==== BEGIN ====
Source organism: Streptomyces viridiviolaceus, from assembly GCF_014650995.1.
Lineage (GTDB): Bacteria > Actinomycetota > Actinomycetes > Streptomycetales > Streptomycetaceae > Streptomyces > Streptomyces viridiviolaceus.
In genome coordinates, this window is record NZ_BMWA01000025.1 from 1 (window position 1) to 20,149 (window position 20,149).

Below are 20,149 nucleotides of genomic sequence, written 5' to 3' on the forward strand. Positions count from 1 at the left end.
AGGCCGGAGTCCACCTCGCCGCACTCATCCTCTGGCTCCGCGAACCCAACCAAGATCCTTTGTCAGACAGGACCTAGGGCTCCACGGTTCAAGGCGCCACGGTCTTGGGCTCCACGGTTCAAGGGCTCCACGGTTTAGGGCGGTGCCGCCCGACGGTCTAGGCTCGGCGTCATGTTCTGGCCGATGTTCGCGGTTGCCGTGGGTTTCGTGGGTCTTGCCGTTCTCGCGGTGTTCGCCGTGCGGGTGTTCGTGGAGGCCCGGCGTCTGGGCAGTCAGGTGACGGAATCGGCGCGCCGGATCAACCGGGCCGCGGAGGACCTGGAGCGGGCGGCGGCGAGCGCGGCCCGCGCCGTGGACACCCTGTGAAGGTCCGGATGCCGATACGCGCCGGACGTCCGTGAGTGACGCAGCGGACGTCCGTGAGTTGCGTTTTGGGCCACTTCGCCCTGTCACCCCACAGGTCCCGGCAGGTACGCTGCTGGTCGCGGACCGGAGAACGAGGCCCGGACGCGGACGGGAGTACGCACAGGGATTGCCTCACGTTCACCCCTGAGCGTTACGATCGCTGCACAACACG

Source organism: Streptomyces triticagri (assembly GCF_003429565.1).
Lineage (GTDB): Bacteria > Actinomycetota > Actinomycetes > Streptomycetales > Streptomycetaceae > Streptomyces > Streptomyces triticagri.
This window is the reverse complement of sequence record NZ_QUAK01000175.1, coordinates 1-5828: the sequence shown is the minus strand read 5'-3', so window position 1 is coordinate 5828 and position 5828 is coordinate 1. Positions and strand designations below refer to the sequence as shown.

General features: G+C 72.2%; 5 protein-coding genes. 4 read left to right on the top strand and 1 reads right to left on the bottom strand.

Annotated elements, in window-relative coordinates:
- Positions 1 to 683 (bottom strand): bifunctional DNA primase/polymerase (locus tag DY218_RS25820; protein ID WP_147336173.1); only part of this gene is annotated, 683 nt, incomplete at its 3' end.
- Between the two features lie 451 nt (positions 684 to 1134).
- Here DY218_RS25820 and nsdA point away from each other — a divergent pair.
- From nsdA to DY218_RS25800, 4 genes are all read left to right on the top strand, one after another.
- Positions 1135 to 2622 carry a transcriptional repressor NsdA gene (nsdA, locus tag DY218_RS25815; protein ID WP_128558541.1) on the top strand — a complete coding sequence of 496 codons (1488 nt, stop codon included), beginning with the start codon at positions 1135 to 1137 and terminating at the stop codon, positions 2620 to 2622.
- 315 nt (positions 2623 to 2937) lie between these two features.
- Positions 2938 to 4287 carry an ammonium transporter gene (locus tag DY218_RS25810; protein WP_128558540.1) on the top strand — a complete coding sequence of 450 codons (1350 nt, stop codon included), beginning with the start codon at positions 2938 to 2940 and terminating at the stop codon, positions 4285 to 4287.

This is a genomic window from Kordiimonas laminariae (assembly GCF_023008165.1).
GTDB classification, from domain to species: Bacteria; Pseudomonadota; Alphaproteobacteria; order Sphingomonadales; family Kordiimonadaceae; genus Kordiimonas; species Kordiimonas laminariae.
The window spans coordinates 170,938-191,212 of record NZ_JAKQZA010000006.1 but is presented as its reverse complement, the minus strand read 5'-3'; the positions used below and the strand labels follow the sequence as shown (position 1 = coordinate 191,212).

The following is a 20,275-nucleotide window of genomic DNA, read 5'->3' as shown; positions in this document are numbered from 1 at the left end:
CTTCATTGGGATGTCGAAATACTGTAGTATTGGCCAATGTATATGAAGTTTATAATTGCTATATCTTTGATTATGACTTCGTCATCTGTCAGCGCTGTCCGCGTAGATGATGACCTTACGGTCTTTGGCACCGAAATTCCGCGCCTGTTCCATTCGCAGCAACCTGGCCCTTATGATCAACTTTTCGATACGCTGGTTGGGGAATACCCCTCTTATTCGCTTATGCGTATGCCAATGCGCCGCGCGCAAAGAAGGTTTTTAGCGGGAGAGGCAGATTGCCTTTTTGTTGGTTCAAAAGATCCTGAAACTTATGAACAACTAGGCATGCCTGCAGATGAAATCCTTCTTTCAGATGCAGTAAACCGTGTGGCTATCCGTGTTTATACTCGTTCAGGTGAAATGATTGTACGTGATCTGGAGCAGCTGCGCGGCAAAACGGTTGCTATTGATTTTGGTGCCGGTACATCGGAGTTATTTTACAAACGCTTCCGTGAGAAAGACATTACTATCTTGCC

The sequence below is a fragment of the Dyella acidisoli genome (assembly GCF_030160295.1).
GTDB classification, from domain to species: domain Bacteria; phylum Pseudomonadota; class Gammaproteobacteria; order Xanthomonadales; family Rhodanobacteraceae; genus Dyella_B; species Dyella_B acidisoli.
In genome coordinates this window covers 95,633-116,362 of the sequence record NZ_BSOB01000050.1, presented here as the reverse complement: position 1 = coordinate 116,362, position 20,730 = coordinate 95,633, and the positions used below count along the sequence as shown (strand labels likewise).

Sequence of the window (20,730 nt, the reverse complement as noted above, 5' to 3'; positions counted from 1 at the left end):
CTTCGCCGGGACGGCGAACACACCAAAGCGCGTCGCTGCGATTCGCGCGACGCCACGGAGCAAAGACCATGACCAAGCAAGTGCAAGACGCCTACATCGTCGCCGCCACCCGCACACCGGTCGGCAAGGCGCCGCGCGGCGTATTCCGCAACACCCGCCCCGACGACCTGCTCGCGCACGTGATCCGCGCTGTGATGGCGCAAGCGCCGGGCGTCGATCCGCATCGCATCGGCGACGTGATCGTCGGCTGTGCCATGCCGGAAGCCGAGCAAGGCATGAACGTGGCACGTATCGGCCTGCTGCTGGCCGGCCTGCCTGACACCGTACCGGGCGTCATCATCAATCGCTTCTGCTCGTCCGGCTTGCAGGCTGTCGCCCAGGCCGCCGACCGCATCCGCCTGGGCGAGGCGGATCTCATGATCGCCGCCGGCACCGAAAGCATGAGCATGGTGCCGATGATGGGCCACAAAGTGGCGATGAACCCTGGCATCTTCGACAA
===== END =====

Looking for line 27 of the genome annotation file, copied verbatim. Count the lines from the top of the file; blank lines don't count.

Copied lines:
CTTCGCCGGGACGGCGAACACACCAAAGCGCGTCGCTGCGATTCGCGCGACGCCACGGAGCAAAGACCATGACCAAGCAAGTGCAAGACGCCTACATCGTCGCCGCCACCCGCACACCGGTCGGCAAGGCGCCGCGCGGCGTATTCCGCAACACCCGCCCCGACGACCTGCTCGCGCACGTGATCCGCGCTGTGATGGCGCAAGCGCCGGGCGTCGATCCGCATCGCATCGGCGACGTGATCGTCGGCTGTGCCATGCCGGAAGCCGAGCAAGGCATGAACGTGGCACGTATCGGCCTGCTGCTGGCCGGCCTGCCTGACACCGTACCGGGCGTCATCATCAATCGCTTCTGCTCGTCCGGCTTGCAGGCTGTCGCCCAGGCCGCCGACCGCATCCGCCTGGGCGAGGCGGATCTCATGATCGCCGCCGGCACCGAAAGCATGAGCATGGTGCCGATGATGGGCCACAAAGTGGCGATGAACCCTGGCATCTTCGACAA